Human Perception of Forms & Objects – 6 to 7:30 p.m.
Perception entails prediction of which objects are present in a scene rather than simply reception of optical information. For example, object perception often involves predicting three-dimensional shape and structure from geometrical information on a flat plane (consider line drawings). We can do this quite accurately without training. In addition, research shows that objects can be identified accurately when a subset of points on the contour are connected; the shape of the connecting contour can be changed from curved to straight without consequence. Finally, context exerts a strong influence on how objects and parts of objects are perceived. Together, these principles allow us to identify objects in many sizes and many guises.Sign up for this class
Time: 6 to 7:30 p.m.
Class availability limitations: None
Mary A. Peterson
Professor and Director, Cognitive Science Program
Professor, Psychology Department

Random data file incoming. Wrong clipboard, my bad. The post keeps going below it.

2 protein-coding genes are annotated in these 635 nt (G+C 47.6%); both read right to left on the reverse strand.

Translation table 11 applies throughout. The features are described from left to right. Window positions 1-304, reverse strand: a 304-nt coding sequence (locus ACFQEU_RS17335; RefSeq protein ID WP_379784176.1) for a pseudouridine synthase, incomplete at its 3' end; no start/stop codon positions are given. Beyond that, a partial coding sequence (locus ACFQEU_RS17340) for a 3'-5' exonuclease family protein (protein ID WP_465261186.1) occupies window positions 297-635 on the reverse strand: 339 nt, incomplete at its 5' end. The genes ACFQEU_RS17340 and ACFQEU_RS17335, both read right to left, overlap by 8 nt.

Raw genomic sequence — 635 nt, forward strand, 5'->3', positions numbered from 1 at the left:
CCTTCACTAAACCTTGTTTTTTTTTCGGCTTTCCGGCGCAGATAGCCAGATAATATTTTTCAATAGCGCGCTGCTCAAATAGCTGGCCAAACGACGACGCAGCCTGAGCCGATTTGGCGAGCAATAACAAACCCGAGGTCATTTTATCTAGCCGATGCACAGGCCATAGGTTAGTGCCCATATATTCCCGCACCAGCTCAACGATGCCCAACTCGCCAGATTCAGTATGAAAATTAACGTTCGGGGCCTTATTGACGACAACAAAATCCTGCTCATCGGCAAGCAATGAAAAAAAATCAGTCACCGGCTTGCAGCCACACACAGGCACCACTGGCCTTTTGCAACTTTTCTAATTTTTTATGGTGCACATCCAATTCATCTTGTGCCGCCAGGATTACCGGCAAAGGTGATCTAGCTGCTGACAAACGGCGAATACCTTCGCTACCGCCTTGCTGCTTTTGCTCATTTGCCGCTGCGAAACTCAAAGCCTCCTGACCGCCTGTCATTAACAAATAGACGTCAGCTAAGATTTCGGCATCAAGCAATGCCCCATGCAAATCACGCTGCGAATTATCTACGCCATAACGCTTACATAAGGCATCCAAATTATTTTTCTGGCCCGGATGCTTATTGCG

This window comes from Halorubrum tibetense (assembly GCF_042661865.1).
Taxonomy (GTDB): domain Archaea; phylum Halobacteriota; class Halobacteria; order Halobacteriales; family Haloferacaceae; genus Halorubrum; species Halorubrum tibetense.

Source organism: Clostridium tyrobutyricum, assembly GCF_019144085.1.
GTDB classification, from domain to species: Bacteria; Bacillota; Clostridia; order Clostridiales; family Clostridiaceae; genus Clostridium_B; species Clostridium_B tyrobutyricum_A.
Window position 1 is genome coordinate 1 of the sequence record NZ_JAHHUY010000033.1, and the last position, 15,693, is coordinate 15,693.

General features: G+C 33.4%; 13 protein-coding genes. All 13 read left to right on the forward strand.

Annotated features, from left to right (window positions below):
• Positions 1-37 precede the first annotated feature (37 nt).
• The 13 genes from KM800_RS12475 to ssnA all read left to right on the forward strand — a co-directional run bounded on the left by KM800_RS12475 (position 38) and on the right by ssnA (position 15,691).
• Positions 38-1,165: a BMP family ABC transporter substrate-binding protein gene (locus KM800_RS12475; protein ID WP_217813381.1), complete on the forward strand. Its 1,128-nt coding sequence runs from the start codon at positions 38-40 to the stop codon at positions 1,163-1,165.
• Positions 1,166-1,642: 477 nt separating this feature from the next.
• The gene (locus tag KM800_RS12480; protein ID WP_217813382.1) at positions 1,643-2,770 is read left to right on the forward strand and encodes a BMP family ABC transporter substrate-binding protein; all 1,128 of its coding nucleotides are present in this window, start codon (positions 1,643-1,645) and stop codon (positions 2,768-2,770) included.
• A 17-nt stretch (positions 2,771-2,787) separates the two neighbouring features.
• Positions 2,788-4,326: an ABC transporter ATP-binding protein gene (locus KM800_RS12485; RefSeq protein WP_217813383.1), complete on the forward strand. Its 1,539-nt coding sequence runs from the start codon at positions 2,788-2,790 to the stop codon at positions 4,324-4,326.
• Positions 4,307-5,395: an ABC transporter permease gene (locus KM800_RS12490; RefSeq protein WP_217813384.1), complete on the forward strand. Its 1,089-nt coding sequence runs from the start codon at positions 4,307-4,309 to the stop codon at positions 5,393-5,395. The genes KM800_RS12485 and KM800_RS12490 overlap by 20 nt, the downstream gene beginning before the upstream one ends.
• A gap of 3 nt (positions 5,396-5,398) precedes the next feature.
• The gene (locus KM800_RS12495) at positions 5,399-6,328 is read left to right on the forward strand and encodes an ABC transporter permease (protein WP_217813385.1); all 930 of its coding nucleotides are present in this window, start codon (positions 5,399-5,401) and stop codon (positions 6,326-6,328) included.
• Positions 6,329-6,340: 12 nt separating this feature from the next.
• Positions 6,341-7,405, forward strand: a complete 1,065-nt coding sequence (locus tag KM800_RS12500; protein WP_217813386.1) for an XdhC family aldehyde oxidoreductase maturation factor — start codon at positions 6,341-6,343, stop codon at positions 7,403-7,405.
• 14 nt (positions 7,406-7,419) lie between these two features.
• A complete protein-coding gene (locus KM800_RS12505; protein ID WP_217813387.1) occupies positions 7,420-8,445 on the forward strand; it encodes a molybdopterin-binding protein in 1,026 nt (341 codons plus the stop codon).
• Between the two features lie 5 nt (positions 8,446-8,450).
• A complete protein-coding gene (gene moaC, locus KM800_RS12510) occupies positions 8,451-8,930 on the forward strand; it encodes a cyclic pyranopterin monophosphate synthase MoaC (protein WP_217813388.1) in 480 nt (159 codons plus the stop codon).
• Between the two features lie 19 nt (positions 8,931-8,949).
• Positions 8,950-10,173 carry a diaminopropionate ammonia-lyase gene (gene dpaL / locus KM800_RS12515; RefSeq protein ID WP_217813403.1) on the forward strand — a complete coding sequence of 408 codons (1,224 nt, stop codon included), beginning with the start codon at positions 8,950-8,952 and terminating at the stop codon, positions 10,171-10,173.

Mary Peterson was born in New York and received her undergraduate and graduate degrees there. She was an inveterate New Yorker until the University of Arizona beckoned with its well-deserved reputation for interdisciplinary research. Mary moved to Tucson in 1988 as a faculty member in the Psychology Department and a Research Social Scientist in Cognitive Science. She is now the director of the Cognitive Science Program and the Chair of the Cognitive Science Graduate Interdisciplinary Program. She teaches courses in the Psychology Department and the Neuroscience and Cognitive Science major in the School of Mind, Brain and Behavior in the UA College of Science. Her love of art and interest in visual illusions led her to conduct research on visual perception, which has been the focus of her professional career. Mary loves gardening, especially growing herbs, and is a devoted member of the Tucson Botanical Gardens.